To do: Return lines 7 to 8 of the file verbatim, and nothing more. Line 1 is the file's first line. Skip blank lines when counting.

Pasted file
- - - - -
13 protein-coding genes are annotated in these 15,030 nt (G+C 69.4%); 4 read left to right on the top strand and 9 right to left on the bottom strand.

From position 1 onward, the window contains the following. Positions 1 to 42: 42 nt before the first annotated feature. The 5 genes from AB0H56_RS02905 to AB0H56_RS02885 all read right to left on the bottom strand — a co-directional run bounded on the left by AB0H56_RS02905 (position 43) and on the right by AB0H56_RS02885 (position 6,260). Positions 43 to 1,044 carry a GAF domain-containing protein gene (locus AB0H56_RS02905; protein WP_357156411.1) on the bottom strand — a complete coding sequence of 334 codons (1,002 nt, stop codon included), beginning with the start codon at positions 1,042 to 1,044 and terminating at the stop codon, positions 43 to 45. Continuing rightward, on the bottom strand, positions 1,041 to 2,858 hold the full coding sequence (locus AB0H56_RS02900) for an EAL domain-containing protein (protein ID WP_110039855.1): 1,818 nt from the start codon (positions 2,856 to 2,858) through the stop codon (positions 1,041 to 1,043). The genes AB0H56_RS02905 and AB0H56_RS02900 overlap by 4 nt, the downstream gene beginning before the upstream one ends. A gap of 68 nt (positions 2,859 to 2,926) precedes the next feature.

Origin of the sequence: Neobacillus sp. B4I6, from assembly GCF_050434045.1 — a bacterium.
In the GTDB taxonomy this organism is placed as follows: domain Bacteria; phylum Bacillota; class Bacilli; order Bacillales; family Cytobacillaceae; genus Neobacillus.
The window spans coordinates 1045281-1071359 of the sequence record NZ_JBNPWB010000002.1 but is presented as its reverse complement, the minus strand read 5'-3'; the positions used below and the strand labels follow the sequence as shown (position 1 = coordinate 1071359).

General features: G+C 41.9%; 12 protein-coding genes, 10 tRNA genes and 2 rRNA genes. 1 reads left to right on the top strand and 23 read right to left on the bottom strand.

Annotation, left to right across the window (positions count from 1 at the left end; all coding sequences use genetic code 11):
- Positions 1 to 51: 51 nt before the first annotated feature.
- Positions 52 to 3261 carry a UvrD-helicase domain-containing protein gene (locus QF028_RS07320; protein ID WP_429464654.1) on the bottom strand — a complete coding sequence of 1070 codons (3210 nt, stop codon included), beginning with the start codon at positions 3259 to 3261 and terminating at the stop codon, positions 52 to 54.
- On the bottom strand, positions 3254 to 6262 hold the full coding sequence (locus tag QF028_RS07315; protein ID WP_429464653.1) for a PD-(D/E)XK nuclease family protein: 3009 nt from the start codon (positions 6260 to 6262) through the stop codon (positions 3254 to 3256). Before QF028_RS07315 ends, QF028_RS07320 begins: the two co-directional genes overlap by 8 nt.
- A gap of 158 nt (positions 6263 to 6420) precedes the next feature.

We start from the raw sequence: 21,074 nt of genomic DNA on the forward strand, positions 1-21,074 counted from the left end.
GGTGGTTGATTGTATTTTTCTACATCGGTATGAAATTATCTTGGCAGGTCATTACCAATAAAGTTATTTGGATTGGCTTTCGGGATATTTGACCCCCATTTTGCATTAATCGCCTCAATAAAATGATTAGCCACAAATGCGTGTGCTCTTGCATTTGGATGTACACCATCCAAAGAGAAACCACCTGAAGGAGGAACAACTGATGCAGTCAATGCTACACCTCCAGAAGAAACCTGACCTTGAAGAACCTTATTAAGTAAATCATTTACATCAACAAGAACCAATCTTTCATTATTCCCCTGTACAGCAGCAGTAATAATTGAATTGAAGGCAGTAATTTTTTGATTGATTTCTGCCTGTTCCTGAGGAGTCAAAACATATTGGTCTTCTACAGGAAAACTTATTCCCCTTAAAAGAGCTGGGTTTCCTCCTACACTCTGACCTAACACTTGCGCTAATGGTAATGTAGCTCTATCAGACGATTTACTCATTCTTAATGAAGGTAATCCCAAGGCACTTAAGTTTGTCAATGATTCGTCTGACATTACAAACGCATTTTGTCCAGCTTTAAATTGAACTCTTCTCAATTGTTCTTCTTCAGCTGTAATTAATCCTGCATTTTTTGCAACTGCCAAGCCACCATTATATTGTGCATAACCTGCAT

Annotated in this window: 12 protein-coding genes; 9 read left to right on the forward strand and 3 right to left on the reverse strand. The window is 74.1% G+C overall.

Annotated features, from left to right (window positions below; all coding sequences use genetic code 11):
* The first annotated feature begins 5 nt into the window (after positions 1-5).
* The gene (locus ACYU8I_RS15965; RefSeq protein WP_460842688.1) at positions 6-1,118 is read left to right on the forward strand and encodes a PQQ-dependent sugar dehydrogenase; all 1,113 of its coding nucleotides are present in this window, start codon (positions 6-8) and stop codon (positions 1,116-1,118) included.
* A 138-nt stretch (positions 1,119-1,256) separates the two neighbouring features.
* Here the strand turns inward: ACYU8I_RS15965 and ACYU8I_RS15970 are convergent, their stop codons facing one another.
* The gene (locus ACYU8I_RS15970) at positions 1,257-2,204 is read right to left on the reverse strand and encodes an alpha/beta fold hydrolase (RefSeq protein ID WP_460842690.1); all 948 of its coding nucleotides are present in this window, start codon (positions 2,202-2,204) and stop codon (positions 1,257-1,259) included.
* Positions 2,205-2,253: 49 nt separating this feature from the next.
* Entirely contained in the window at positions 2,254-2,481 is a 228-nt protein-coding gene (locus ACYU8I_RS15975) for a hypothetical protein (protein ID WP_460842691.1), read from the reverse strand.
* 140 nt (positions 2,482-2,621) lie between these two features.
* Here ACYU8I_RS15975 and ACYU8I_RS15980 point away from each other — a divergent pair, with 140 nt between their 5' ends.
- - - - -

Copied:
Annotation, left to right across the window (positions count from 1 at the left end; all coding sequences use genetic code 11):
- Positions 1 to 51: 51 nt before the first annotated feature.